pp 1–10 | Cite as

Parasitoids are choosy: increase in the capacity to discriminate parasitised tephritid pupae by Coptera haywardi

  • Jorge CancinoEmail author
  • Benedicto Pérez
  • Anne C. Johnson
  • Olivia L. Reynolds


This study shows the effectiveness of deliberately selecting for Coptera haywardi individuals to increase a population’s capacity to discriminate against parasitised hosts. In the ‘selected colony’ (F1–F4), females were selected based on their ability to discriminate parasitised fruit fly pupae, determined by their host searching, foraging and oviposition behaviour. Female parasitoids of successive generations of the selected colony (F1–F4) showed an increasing discriminatory ability, including reduced host searching and foraging time. The last selected generation, i.e. F4 showed an increase in fecundity compared to the standard colony. In F4 individuals from the selected colony, antennae length increased but the hind tibia size did not, compared to individuals from the control colony. Flight ability and survival remained unchanged across all generations. This selection process could be an effective method of recuperating the discriminatory capacity of a C. haywardi colony under mass rearing conditions.


Tephritidae Biological control Anastrepha mass rearing Searching behavior Discrimination Pupal parasitoids 



We wish to thank the Biological Control Department staff of the Moscafrut Program, Javier Valle for statistical advice and Cesar Perez for his assistance in the statistical analysis.


  1. Aguiar-Menezes E, Menezes E, Loiàcono MS (2003) First record of Coptera haywardi Loiàcono (Hymenoptera: Diapriidae) as a parasitoid of fruit-infesting Tephritidae (Diptera) in Brazil. Neotrop Entomol 32:355–358CrossRefGoogle Scholar
  2. Aluja M, Sivinski J, Ovruski S, Guillén L, López M, Cancino J, Torres-Anaya A, Gallegos-Chan G, Ruíz L (2009) Colonization and domestication of seven species of native New World hymenopterous larval-prepupal and pupal fruit fly (Diptera: Tephritidae) parasitoids. Biocontrol Sci Technol 19:49–79CrossRefGoogle Scholar
  3. Ardeh MJ, de Jong PW, van Lenteren JC (2005) Intra- and interspecific host discrimination in arrhenotokous and thelytokous Eretmocerus. Biol Control 33:74–80CrossRefGoogle Scholar
  4. Baeshen R, Ekechukwu NE, Toure M, Paton D, Coulibaly M, Traoré SF, Tripet F (2014) Differential effects of inbreeding and selection on male reproductive phenotype associated with the colonization and laboratory maintenance of Anopheles gambiae. Malaria J 13:9. CrossRefGoogle Scholar
  5. Bautista RC, Harris EJ (1997) Effect of insectary varying on host preference and oviposition behavior of the fruit fly parasitoid Diachasmimorpha longicaudata. Entomol Exp Appl 83:213–218CrossRefGoogle Scholar
  6. Beukeboom LW, Koevoets TM, Morales HE, Ferber S, van de Zande L (2015) Hybrid incompatibilities are affected by dominance and dosage in the haplodiploid wasp Nasonia. Front Genet 6:140. CrossRefGoogle Scholar
  7. Bodino N, Ferracini C, Tavella L (2016) Is host selection influenced by natal and adult experience in the parasitoid Necremmus tutae (Hymenoptera: Eulophidae). Anim Behav 112:221–228CrossRefGoogle Scholar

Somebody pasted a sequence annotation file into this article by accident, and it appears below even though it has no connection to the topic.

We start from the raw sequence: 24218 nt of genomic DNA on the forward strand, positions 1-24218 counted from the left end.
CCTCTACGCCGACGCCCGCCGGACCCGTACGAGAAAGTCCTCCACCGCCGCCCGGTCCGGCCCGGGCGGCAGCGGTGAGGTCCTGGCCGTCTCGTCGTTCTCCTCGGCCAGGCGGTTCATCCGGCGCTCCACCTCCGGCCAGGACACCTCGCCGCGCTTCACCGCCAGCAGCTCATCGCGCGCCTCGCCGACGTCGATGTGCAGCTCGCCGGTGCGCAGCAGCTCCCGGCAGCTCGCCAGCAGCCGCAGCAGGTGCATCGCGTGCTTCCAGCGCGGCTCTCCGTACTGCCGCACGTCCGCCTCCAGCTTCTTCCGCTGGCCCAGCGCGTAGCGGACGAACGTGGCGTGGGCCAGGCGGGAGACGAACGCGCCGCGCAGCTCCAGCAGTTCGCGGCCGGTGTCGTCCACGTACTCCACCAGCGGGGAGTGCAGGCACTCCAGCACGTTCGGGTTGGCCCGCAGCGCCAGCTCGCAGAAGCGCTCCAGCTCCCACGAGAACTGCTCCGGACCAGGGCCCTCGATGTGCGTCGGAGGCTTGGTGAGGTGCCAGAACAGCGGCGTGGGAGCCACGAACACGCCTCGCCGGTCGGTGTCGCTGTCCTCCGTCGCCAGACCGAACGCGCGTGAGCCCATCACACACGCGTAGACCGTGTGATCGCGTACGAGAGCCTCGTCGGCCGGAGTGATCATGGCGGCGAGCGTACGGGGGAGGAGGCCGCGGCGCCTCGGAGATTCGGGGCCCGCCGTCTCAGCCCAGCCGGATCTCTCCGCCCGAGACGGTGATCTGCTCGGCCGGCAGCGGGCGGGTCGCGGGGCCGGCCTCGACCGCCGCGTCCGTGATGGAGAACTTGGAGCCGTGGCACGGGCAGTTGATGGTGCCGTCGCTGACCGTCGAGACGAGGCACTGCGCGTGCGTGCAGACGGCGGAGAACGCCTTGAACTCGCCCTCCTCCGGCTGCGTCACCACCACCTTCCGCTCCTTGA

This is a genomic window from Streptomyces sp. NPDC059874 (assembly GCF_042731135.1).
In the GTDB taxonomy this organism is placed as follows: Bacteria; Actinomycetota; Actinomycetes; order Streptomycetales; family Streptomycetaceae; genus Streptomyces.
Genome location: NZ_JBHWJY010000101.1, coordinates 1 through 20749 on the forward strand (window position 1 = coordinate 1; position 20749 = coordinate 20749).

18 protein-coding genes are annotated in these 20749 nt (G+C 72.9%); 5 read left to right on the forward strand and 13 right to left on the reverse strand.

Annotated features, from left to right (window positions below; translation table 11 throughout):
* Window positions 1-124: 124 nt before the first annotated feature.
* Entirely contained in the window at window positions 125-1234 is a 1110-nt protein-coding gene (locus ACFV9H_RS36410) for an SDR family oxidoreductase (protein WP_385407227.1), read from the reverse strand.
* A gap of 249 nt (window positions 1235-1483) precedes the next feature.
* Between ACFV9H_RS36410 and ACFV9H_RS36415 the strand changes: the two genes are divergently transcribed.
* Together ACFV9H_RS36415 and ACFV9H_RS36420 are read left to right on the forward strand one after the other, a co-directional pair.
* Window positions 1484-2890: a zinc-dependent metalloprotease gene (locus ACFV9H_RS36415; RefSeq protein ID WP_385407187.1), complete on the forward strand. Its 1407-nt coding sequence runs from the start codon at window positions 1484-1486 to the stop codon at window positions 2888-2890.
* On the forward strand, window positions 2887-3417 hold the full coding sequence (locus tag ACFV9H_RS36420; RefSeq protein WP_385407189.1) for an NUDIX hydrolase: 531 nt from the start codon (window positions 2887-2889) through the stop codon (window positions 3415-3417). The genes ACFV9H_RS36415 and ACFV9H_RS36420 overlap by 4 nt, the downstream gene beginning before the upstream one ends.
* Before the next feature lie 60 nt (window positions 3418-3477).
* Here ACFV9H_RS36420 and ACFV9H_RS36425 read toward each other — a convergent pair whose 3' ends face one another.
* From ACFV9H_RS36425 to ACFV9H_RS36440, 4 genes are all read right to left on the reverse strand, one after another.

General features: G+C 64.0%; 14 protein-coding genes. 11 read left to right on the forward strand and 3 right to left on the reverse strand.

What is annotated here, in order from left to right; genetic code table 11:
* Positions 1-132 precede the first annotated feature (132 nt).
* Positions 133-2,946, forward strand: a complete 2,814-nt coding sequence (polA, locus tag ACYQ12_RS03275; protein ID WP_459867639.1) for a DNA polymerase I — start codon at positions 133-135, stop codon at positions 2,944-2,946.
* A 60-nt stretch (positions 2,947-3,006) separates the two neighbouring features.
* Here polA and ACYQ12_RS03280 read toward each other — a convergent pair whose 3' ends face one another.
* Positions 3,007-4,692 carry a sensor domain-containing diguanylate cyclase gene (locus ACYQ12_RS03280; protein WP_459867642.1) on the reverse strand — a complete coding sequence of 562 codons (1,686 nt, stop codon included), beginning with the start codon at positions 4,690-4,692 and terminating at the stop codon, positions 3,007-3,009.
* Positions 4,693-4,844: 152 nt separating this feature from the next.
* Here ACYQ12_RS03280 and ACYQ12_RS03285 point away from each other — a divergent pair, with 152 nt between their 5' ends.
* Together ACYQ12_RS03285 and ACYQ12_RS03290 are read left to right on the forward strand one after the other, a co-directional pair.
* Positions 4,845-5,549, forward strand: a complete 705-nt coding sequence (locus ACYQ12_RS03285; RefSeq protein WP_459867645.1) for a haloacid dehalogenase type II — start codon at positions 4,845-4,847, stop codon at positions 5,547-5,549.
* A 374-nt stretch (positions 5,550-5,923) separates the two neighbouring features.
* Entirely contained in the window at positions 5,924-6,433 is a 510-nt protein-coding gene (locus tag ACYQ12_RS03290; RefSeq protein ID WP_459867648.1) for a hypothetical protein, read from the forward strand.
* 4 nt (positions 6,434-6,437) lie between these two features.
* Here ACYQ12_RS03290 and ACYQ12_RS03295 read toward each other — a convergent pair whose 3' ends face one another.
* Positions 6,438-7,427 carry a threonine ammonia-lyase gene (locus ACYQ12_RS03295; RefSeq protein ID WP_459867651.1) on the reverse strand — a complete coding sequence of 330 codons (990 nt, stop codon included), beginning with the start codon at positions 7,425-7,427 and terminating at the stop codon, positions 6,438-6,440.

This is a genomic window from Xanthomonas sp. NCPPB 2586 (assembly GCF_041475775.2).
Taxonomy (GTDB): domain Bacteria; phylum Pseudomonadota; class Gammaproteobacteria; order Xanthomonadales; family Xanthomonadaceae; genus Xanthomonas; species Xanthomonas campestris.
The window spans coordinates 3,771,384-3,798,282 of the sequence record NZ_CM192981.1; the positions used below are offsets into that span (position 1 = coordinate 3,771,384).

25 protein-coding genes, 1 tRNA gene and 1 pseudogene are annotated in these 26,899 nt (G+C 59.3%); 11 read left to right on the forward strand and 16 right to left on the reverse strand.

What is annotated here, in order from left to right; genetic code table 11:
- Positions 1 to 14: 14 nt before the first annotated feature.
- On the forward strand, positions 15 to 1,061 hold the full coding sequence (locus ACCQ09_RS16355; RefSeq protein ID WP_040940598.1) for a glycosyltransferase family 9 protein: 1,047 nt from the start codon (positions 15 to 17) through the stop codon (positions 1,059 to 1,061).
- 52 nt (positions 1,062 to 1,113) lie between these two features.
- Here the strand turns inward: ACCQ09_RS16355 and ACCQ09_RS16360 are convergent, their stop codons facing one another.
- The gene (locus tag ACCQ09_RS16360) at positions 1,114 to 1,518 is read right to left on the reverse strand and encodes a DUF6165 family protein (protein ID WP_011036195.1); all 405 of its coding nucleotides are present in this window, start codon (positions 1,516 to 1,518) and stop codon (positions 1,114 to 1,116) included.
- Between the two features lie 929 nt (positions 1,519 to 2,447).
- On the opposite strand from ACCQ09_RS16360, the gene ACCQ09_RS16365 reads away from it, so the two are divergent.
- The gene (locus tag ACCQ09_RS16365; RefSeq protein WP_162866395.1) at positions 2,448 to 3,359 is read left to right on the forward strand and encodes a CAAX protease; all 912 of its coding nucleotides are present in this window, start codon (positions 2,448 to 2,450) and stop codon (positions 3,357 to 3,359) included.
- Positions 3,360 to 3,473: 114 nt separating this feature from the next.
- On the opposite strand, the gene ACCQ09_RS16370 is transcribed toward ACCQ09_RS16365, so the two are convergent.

8. Boivin G (2010) Phenotypic plasticity and fitness in egg parasitoids. Neotrop Entomol 39:457–463CrossRefGoogle Scholar
  9. Boller EF (1972) Behavioral aspects of mass-rearing of insects. Entomophaga 17:9–25CrossRefGoogle Scholar
  10. Boller EF, Chambers DL (1977) Quality aspects of mass-reared insects. In: Ridway RL, Vinson SB (eds) Biological control by augmentation of natural enemies. Enviromental Science Research, Springer, Boston, pp 219–235CrossRefGoogle Scholar
  11. Cancino J, Liedo P, Ruiz L, López G, Montoya P, Barrera JF, Sivinski J, Aluja M (2012) Discrimination by Coptera haywardi (Hymenoptera: Diapriidae) of hosts previously attacked by conspecifics or by the larval parasitoid Diachasmimorpha longicaudata (Hymenoptera: Braconidae). Biocontrol Sci Technol 22:899–914CrossRefGoogle Scholar
  12. Coelho A Jr, Rugman-Jones PF, Reigada C, Stouthamer R, Parra JRP (2016) Laboratory performance predicts the success of field releases in inbred lines of the egg parasitoid Trichogramma pretiosum (Hymenoptera: Trichogrammatidae). PLoS ONE 11(1):e0146153. CrossRefGoogle Scholar
  13. Darrouzet E, Bignon L, Chevrier C (2007) Impact of mating status on egg-laying and superparasitism behaviour in a parasitoids wasp. Entomol Exp Appl 123:279–285CrossRefGoogle Scholar
  14. De Moraes CM, Mescher MC (2005) Intrinsic competition between larval parasitoids with different degrees of host specificity. Ecol Entomol 30:564–570CrossRefGoogle Scholar
  15. De Moraes CM, Lewis WJ, Tumlinson JH (2000) Examining plant-parasitoid interactions in tritrophic systems. An Soc Ent Bras 29:189–203CrossRefGoogle Scholar
  16. Evangelou VI, Bouga M, Emmanouel NG, Perdikis DCh, Papadoulis GT (2013) Discrimination of two natural biocontrol agents in the Mediterranean region based on mitocondrial DNA sequency data. Biochem Genet 51:825–840CrossRefGoogle Scholar
  17. FAO/IAEA/USDA (2014) Product quality control for sterile mass-reared and released Tephritid fruit flies, Version 6.0. International Atomic Energy Agency, Vienna, AustriaGoogle Scholar
  18. Fischer S, Samietz J, Dorn S (2004) Host location of a pupal parasitoid in tritrophic system compared to a model offering mechanosensory cues only. J Insect Behav 17:191–199CrossRefGoogle Scholar